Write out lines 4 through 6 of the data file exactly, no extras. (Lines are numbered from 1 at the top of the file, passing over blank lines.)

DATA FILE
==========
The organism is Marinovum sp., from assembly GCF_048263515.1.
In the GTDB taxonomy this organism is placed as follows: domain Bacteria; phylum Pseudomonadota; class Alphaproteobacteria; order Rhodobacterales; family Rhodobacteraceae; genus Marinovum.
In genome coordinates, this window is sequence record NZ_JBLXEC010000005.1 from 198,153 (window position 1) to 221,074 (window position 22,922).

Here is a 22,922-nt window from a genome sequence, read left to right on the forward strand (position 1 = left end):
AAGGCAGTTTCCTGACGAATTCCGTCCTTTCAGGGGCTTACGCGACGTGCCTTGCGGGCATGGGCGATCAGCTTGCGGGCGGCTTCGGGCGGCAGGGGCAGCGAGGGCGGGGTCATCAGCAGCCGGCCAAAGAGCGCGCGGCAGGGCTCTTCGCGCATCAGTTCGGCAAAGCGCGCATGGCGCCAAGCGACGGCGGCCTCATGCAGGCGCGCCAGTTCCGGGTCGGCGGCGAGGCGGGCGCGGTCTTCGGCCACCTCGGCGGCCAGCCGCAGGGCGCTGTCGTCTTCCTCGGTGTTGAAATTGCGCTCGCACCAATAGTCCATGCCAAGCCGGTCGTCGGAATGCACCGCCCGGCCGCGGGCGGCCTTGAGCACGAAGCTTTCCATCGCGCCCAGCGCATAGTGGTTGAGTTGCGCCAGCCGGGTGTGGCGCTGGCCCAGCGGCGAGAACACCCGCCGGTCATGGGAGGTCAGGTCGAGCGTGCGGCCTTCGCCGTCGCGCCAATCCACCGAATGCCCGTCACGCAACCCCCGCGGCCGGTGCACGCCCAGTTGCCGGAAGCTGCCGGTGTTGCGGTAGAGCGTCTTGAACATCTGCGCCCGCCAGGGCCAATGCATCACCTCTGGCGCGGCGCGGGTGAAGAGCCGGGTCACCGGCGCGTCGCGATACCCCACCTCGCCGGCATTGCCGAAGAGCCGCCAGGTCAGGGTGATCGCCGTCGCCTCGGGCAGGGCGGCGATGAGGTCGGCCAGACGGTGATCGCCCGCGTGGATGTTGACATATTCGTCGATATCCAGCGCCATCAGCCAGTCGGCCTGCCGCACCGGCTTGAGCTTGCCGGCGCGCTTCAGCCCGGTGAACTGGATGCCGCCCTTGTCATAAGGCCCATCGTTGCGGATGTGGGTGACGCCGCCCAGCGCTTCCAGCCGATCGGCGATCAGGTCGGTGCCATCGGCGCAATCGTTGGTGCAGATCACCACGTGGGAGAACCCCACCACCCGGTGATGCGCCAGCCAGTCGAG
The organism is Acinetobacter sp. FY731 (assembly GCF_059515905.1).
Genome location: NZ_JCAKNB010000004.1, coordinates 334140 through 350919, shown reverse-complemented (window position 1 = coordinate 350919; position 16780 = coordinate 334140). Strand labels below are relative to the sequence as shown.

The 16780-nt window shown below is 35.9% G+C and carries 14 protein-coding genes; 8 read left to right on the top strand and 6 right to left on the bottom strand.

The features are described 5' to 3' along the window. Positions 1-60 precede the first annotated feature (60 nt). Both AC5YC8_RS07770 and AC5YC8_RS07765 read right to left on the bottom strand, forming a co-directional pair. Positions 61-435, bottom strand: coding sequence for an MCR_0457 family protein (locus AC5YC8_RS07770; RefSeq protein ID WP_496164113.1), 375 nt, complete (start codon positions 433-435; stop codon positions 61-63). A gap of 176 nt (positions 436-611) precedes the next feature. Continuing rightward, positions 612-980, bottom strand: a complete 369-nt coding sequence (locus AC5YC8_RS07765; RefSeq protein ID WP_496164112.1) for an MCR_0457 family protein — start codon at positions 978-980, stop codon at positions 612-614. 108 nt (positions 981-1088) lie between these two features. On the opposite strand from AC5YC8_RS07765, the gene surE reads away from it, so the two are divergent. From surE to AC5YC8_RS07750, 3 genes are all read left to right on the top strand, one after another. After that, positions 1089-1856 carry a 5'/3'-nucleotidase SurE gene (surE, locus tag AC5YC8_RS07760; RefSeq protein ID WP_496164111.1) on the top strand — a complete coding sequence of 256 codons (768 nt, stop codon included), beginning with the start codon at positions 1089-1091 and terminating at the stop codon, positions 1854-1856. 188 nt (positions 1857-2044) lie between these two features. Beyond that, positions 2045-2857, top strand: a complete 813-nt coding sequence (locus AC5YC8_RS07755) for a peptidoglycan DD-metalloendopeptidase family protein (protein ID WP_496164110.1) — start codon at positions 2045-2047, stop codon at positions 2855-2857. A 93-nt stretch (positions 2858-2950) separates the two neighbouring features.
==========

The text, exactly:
Here is a 22,922-nt window from a genome sequence, read left to right on the forward strand (position 1 = left end):
AAGGCAGTTTCCTGACGAATTCCGTCCTTTCAGGGGCTTACGCGACGTGCCTTGCGGGCATGGGCGATCAGCTTGCGGGCGGCTTCGGGCGGCAGGGGCAGCGAGGGCGGGGTCATCAGCAGCCGGCCAAAGAGCGCGCGGCAGGGCTCTTCGCGCATCAGTTCGGCAAAGCGCGCATGGCGCCAAGCGACGGCGGCCTCATGCAGGCGCGCCAGTTCCGGGTCGGCGGCGAGGCGGGCGCGGTCTTCGGCCACCTCGGCGGCCAGCCGCAGGGCGCTGTCGTCTTCCTCGGTGTTGAAATTGCGCTCGCACCAATAGTCCATGCCAAGCCGGTCGTCGGAATGCACCGCCCGGCCGCGGGCGGCCTTGAGCACGAAGCTTTCCATCGCGCCCAGCGCATAGTGGTTGAGTTGCGCCAGCCGGGTGTGGCGCTGGCCCAGCGGCGAGAACACCCGCCGGTCATGGGAGGTCAGGTCGAGCGTGCGGCCTTCGCCGTCGCGCCAATCCACCGAATGCCCGTCACGCAACCCCCGCGGCCGGTGCACGCCCAGTTGCCGGAAGCTGCCGGTGTTGCGGTAGAGCGTCTTGAACATCTGCGCCCGCCAGGGCCAATGCATCACCTCTGGCGCGGCGCGGGTGAAGAGCCGGGTCACCGGCGCGTCGCGATACCCCACCTCGCCGGCATTGCCGAAGAGCCGCCAGGTCAGGGTGATCGCCGTCGCCTCGGGCAGGGCGGCGATGAGGTCGGCCAGACGGTGATCGCCCGCGTGGATGTTGACATATTCGTCGATATCCAGCGCCATCAGCCAGTCGGCCTGCCGCACCGGCTTGAGCTTGCCGGCGCGCTTCAGCCCGGTGAACTGGATGCCGCCCTTGTCATAAGGCCCATCGTTGCGGATGTGGGTGACGCCGCCCAGCGCTTCCAGCCGATCGGCGATCAGGTCGGTGCCATCGGCGCAATCGTTGGTGCAGATCACCACGTGGGAGAACCCCACCACCCGGTGATGCGCCAGCCAGTCGAG
The organism is Acinetobacter sp. FY731 (assembly GCF_059515905.1).